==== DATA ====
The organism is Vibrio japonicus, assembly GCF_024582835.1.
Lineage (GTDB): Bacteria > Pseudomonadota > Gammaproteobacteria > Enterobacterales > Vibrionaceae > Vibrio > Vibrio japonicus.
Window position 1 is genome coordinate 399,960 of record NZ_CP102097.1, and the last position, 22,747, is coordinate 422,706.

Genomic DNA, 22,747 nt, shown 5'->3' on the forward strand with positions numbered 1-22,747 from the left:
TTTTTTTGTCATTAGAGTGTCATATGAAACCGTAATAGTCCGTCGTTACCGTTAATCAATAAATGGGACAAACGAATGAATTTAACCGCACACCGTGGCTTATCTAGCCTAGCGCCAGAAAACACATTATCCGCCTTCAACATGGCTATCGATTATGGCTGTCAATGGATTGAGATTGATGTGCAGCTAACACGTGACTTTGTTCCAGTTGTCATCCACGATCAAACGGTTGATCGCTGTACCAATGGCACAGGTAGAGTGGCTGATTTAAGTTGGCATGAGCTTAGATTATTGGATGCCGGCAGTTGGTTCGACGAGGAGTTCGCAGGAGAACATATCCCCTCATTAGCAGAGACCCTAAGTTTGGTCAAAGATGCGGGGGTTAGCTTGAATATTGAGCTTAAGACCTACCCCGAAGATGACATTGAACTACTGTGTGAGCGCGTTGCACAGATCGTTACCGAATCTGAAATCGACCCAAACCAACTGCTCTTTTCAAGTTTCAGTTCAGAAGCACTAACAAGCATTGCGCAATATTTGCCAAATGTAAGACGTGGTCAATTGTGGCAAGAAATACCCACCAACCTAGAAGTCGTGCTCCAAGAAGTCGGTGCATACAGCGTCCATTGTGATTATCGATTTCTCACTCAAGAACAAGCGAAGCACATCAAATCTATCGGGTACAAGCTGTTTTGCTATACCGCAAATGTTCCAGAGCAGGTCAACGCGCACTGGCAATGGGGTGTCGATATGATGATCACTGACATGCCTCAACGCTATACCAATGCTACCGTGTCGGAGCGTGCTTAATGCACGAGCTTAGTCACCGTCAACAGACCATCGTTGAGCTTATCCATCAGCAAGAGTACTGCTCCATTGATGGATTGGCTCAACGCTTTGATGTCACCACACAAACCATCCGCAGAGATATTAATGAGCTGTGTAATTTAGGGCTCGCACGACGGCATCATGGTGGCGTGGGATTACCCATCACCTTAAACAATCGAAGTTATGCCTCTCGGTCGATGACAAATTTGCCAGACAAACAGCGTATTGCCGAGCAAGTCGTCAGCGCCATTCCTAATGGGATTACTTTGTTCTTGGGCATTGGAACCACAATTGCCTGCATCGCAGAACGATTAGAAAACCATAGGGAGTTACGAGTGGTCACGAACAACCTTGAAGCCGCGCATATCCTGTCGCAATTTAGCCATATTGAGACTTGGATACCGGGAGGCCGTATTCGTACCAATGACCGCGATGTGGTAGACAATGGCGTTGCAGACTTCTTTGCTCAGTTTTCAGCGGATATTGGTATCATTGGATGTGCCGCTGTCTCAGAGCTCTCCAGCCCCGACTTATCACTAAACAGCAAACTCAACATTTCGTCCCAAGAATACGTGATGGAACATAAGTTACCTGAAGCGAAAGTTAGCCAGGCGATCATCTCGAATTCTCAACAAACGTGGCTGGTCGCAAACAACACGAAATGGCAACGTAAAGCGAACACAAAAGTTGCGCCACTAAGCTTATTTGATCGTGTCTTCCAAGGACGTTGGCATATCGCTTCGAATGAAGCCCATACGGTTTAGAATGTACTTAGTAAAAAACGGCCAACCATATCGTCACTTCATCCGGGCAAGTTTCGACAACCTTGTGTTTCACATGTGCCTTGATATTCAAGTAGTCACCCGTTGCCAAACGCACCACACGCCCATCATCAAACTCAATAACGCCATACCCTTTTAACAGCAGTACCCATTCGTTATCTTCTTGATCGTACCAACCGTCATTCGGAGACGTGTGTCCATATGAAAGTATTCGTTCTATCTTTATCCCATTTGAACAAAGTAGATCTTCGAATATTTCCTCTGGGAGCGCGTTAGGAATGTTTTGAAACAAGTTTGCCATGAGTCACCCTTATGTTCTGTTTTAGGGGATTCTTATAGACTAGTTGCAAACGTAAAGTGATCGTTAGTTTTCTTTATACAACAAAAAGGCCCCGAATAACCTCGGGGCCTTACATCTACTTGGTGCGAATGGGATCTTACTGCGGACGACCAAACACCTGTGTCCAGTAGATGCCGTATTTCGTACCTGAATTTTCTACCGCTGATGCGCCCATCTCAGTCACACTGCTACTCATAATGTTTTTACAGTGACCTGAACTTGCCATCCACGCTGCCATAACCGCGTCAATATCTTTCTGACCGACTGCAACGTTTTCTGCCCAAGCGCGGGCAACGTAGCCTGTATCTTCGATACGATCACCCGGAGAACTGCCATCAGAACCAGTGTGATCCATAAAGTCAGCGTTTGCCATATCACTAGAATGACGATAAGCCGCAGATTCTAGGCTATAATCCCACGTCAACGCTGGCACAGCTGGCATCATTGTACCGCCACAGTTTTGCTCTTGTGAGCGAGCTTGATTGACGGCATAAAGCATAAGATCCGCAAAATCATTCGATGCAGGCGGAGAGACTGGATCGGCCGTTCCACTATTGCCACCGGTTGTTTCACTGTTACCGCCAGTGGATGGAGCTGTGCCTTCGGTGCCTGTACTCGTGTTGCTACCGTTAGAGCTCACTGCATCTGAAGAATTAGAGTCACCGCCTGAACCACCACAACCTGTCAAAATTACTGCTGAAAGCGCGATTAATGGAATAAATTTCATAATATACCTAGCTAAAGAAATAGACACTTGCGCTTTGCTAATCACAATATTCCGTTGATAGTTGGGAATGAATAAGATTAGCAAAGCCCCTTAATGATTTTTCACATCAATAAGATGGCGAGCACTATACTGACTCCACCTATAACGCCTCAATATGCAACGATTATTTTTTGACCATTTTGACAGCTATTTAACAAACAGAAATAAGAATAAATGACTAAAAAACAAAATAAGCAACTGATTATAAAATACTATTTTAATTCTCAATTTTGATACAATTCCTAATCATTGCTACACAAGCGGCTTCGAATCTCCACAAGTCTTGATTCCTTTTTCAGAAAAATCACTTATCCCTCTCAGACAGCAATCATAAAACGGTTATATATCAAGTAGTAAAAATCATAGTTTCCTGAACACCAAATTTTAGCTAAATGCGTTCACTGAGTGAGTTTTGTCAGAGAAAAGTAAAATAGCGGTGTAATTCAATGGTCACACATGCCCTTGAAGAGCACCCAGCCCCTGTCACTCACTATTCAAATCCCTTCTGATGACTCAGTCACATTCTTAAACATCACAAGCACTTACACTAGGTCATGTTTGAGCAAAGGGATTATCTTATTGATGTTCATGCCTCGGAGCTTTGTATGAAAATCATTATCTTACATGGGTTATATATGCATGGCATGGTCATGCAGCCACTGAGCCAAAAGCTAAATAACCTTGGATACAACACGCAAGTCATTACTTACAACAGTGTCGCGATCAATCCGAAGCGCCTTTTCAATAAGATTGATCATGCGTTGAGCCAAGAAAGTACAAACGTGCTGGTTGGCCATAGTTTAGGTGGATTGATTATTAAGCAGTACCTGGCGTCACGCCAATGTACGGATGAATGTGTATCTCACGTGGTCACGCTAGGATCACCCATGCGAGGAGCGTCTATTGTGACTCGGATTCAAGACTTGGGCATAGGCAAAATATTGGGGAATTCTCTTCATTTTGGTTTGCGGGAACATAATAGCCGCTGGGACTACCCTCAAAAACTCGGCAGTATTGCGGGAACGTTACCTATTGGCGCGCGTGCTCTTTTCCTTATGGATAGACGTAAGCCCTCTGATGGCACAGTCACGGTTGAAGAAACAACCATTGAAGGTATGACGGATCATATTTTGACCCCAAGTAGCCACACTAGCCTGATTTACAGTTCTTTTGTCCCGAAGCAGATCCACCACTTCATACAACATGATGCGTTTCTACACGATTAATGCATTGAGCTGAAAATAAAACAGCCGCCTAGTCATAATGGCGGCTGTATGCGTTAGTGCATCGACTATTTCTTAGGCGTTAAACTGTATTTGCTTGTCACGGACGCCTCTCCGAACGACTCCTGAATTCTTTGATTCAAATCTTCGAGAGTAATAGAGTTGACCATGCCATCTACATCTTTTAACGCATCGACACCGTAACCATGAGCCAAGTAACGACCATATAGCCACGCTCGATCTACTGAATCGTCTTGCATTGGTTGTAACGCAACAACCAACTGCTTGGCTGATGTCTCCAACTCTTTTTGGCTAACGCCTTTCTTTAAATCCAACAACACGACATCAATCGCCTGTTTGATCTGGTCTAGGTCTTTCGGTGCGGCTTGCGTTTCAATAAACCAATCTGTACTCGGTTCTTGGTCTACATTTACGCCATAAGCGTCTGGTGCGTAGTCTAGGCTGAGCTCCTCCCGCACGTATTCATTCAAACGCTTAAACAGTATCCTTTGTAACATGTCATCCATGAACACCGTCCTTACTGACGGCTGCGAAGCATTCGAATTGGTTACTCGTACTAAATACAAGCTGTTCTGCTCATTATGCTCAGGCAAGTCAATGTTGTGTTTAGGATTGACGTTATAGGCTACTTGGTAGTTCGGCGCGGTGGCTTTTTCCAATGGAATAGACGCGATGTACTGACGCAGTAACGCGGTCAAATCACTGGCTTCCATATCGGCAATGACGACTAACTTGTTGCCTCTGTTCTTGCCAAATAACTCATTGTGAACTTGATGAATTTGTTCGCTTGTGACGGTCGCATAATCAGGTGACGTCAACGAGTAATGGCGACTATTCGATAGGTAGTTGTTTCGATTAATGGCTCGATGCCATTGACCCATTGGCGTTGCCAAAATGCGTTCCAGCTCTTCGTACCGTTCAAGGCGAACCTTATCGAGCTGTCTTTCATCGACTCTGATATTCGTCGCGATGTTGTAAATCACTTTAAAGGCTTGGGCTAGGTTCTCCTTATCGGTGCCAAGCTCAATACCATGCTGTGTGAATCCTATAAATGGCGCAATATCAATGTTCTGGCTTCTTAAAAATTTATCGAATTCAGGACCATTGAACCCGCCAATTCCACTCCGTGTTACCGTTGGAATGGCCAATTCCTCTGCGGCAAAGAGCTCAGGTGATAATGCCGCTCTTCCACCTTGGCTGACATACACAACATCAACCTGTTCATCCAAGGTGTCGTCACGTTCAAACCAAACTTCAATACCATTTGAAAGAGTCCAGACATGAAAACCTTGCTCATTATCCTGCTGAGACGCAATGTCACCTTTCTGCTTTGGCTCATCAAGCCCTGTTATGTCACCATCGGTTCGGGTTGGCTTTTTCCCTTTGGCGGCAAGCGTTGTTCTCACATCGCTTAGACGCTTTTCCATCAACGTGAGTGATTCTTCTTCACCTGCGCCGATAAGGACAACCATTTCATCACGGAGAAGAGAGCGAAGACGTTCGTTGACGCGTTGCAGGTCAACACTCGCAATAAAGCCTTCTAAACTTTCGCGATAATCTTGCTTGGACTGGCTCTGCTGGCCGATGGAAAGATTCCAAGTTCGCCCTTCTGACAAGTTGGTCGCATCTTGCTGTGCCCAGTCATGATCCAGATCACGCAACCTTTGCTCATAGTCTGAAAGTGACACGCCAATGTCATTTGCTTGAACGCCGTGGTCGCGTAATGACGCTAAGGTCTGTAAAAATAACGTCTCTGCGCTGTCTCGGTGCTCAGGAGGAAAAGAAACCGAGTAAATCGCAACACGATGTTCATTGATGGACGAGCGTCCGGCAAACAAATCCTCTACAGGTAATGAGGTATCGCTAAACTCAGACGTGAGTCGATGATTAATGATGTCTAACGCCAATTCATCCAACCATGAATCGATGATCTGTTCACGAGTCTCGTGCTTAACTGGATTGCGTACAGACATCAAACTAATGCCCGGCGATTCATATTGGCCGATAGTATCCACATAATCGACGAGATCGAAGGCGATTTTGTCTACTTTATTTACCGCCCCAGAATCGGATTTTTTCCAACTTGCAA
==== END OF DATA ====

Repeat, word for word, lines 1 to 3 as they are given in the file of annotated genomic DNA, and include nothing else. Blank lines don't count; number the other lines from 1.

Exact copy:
The organism is Vibrio japonicus, assembly GCF_024582835.1.
Lineage (GTDB): Bacteria > Pseudomonadota > Gammaproteobacteria > Enterobacterales > Vibrionaceae > Vibrio > Vibrio japonicus.
Window position 1 is genome coordinate 399,960 of record NZ_CP102097.1, and the last position, 22,747, is coordinate 422,706.